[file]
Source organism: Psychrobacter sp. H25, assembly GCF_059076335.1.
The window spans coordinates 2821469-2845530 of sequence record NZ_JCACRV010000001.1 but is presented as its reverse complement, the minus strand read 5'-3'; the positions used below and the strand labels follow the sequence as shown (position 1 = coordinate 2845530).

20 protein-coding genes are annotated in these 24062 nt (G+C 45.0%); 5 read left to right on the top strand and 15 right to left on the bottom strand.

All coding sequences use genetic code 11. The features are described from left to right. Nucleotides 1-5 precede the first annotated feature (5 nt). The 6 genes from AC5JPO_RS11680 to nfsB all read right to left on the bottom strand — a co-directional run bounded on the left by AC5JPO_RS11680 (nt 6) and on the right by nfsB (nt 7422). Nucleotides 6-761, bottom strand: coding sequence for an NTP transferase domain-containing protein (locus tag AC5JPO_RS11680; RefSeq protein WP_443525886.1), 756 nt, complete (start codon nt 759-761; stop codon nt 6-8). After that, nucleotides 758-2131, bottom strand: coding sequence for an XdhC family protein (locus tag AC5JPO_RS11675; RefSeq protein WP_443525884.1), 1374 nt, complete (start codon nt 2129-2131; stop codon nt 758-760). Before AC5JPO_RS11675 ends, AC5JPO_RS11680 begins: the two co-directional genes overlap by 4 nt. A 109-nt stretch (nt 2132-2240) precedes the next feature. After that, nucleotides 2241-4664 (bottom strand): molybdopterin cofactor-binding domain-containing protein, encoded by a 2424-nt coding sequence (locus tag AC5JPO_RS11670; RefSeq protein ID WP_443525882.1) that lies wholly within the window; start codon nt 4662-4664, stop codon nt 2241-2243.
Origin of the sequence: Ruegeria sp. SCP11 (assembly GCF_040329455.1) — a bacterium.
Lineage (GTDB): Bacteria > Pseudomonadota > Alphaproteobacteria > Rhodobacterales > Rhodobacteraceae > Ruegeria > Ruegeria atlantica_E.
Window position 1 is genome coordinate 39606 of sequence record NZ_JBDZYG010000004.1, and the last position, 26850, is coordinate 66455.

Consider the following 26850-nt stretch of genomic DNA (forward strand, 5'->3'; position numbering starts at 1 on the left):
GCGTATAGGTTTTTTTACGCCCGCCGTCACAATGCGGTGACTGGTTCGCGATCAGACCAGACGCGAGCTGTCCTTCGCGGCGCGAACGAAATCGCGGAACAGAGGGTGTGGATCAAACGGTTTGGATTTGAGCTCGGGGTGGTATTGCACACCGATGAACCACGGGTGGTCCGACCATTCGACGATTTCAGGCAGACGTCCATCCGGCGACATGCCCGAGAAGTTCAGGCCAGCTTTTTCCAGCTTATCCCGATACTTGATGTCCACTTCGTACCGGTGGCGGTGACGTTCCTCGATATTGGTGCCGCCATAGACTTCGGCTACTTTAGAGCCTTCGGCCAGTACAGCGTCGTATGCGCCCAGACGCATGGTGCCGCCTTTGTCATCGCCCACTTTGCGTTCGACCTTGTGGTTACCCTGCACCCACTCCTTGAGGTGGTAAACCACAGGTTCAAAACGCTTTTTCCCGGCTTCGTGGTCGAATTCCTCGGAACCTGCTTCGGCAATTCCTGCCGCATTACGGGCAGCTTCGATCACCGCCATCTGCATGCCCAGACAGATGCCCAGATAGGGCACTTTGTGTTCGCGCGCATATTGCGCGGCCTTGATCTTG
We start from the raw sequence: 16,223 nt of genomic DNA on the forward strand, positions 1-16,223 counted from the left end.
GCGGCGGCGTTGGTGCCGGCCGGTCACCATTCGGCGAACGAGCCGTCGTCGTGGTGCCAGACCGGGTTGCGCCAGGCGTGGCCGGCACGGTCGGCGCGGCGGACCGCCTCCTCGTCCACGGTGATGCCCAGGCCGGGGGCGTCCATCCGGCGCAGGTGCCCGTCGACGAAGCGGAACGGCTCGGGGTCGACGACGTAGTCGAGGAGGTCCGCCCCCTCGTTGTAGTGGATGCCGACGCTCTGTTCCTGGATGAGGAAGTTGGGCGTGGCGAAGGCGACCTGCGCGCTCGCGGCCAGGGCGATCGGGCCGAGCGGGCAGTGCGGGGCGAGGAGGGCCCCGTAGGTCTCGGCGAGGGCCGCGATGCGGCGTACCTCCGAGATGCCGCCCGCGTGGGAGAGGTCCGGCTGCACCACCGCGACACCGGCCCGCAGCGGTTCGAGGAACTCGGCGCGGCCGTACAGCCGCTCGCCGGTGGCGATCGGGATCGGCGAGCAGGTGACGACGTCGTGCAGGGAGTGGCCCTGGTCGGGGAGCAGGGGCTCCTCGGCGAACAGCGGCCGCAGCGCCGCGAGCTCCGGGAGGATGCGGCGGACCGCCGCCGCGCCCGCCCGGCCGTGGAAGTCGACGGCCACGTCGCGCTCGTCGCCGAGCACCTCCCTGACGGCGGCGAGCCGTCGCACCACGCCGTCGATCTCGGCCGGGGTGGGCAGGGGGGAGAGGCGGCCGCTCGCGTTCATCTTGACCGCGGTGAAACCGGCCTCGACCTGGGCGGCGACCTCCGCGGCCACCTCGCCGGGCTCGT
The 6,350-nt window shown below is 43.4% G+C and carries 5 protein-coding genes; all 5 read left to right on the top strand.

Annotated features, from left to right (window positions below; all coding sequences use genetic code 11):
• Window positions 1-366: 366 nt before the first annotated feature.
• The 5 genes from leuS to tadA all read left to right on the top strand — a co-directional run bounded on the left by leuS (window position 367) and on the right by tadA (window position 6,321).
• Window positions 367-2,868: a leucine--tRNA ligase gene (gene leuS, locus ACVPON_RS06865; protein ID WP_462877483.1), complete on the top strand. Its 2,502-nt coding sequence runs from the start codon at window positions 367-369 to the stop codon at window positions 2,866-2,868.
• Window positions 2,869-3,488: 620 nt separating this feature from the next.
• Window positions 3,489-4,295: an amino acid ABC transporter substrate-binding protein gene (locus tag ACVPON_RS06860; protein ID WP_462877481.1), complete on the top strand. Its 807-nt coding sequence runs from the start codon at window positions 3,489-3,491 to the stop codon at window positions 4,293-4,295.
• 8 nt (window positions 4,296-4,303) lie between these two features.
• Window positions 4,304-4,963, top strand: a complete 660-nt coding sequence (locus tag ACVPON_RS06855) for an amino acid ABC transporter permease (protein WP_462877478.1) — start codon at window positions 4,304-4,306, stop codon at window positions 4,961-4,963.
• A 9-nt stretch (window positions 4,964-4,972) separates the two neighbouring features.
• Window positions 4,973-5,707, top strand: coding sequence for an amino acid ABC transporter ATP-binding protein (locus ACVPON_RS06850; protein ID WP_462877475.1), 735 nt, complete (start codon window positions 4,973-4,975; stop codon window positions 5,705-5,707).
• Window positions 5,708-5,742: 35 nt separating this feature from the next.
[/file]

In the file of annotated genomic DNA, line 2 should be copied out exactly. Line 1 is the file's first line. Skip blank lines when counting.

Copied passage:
The window spans coordinates 2821469-2845530 of sequence record NZ_JCACRV010000001.1 but is presented as its reverse complement, the minus strand read 5'-3'; the positions used below and the strand labels follow the sequence as shown (position 1 = coordinate 2845530).